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The year is 2053; the world is on the brink of financial and social collapse. It started innocuously enough. Star Citizen - Chris Roberts' multiplayer space sim - took to Kickstarter, making a healthy $2,000,000 from backer pledges. But the money kept pouring in through the game's website at Roberts Space Industries. By the end of April 2013, Star Citizen had raised a staggering total of $9,062,402.
Star Citizen is one of the most ambitious games in development—a massive, high-fidelity, multiplayer space combat sim headed by Wing Commander creator Chris Roberts. Back at GDC I interviewed Roberts about how he plans to realize Star Citizen's prodigious goals, the latest development update—which details modular ship customization—and how the universe as a whole will be simulated. You probably also want to scroll down for the first in-engine screenshots since the prototype reveal.
Star Citizen is being billed as a return to form for PC gaming and the space combat genre. It's to be bigger than the rest, more open than the rest, and more detailed than the rest, especially in regard to ship design and handling—the official bullet points describe full rigid body simulation, "Dynamic Ship Maneuverability," and meaningful component decisions. Tasty stuff, but just a sweet glaze of promises on top of the rich, substantial detail filling we're after—and now we have a little more of it.
Star Citizen's huge ambitions haven't faded since the upcoming space sim warped past the $6 million mark during its twin crowdfunding campaigns. In a lengthy blog post, project head Chris Roberts shares his ideas for creating a "sense of living history" through a permadeath mechanic that underscores a character's legacy.
Chris Roberts' Star Citizen continues its rocketlike ascent with the news that its crowdfunding drive has passed the $4.2 million mark. Since that story was published on Blues News, it's even raised an extra $400,000 odd - at the time of writing, it's now at $4,605,301 and counting. This means, according to Roberts Space Industries, that Star Citizen is now "the highest crowd-funded game project ever".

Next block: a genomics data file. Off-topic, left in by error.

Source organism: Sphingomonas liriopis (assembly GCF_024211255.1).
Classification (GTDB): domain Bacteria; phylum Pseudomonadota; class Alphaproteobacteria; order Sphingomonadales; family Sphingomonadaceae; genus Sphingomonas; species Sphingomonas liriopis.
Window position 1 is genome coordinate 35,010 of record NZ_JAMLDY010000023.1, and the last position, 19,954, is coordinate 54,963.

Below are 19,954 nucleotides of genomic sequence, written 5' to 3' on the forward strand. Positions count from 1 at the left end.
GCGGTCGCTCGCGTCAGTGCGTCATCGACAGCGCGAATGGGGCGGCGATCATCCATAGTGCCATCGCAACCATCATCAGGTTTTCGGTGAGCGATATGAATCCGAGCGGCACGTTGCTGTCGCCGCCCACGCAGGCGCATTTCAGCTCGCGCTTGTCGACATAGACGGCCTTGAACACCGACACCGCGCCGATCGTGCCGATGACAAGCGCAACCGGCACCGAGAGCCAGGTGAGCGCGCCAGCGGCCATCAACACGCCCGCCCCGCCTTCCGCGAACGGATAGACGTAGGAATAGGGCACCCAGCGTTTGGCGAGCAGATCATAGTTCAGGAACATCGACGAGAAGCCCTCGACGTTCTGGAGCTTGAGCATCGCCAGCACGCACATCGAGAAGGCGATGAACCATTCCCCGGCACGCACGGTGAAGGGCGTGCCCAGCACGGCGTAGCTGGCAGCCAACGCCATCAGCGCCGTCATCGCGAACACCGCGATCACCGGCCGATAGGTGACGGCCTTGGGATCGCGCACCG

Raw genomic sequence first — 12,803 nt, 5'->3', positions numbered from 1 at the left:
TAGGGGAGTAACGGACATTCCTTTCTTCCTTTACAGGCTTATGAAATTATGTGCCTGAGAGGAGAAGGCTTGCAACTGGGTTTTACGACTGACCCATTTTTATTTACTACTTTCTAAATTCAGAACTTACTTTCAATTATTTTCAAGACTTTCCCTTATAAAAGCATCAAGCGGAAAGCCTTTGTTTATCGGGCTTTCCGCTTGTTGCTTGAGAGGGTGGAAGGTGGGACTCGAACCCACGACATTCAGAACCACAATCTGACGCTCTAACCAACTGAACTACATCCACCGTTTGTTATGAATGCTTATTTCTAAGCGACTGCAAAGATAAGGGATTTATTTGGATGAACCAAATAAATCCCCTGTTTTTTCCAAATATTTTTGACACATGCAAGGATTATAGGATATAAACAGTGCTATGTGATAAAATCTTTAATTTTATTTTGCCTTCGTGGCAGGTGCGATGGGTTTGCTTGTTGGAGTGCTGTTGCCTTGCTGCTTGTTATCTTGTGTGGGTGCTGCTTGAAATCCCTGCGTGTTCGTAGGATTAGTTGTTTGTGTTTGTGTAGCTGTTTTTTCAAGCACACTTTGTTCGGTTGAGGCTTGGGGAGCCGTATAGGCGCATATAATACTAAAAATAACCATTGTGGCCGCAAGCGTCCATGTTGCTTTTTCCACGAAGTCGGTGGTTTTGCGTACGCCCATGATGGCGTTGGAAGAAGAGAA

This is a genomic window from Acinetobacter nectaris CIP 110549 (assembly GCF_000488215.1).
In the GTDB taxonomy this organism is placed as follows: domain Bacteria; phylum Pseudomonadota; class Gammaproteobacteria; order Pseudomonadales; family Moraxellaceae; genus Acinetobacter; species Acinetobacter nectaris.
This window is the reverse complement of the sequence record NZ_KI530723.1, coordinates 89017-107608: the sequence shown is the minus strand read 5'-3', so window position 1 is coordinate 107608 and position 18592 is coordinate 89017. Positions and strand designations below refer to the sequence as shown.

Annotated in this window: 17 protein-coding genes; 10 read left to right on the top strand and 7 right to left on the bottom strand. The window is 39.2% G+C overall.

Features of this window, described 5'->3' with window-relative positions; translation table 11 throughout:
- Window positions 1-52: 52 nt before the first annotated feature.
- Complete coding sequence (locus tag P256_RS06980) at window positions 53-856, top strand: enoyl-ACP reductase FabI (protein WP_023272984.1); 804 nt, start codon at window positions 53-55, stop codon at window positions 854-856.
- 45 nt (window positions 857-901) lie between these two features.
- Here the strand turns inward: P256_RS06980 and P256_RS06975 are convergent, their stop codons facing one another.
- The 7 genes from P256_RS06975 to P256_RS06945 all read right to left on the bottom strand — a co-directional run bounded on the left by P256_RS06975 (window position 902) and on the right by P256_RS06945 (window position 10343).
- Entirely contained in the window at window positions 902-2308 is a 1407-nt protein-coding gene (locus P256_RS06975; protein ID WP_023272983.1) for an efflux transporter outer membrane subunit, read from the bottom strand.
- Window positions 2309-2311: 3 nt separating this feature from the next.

With one week still remaining to gather funding, Chris Roberts' ambitious space sim Star Citizen has raised an astonishing $3,385,532, nudging it just ahead of Double Fine Adventure ($3,336,371) and putting it in sight of Project Eternity ($3,986,929). Roberts, best known for creating Wing Commander, has released a video exhorting his pilots to back him for the final push by defeating stretch goals in the quest to break the $4 million mark, all while awkwardly trying to avoid breaking the fourth wall. Bless him.
Chris Roberts' Star Citizen has reached its 2 million dollar goal, and to celebrate he's added some new stretch goals. If the project reaches $750,000, on Kickstarter alone, every player will start the game with a class 1 repair bot, which apparently acts as a "pilot's best friend". And if both campaigns reach $2.5 million, another pilotable ship will be added to the game: the Anvil Gladiator. This vessel is "a capital ship's worst nightmare." That's right - it's the Freddy Kreuger of the space federation.
Star Citizen, the new space game from Wing Commander-creator Chris Roberts, has released a new FAQ which reveals the estimated system specs for the game, clarifies how modding will work - it is, in fact, highly encouraged - and what sort of things may be purchasable via microtransaction. Many of the other questions within the FAQ have already been covered in our substantial preview of the game, but it's good to hear Chris Roberts clarify the fine print on a few points.
Actual details are spectacularly thin on the ground, with the actual announcement, as opposed to this pre-announcement-announcement, not happening until the 10th of October. Register for his new site Roberts Space Industries and you'll find some details though, like... wait, he's called it RSI? I wonder how many cheap gags are going to be made about that over the next couple of years.
Oh well. There's at least a little bit to go on behind its front-page countdown curtain.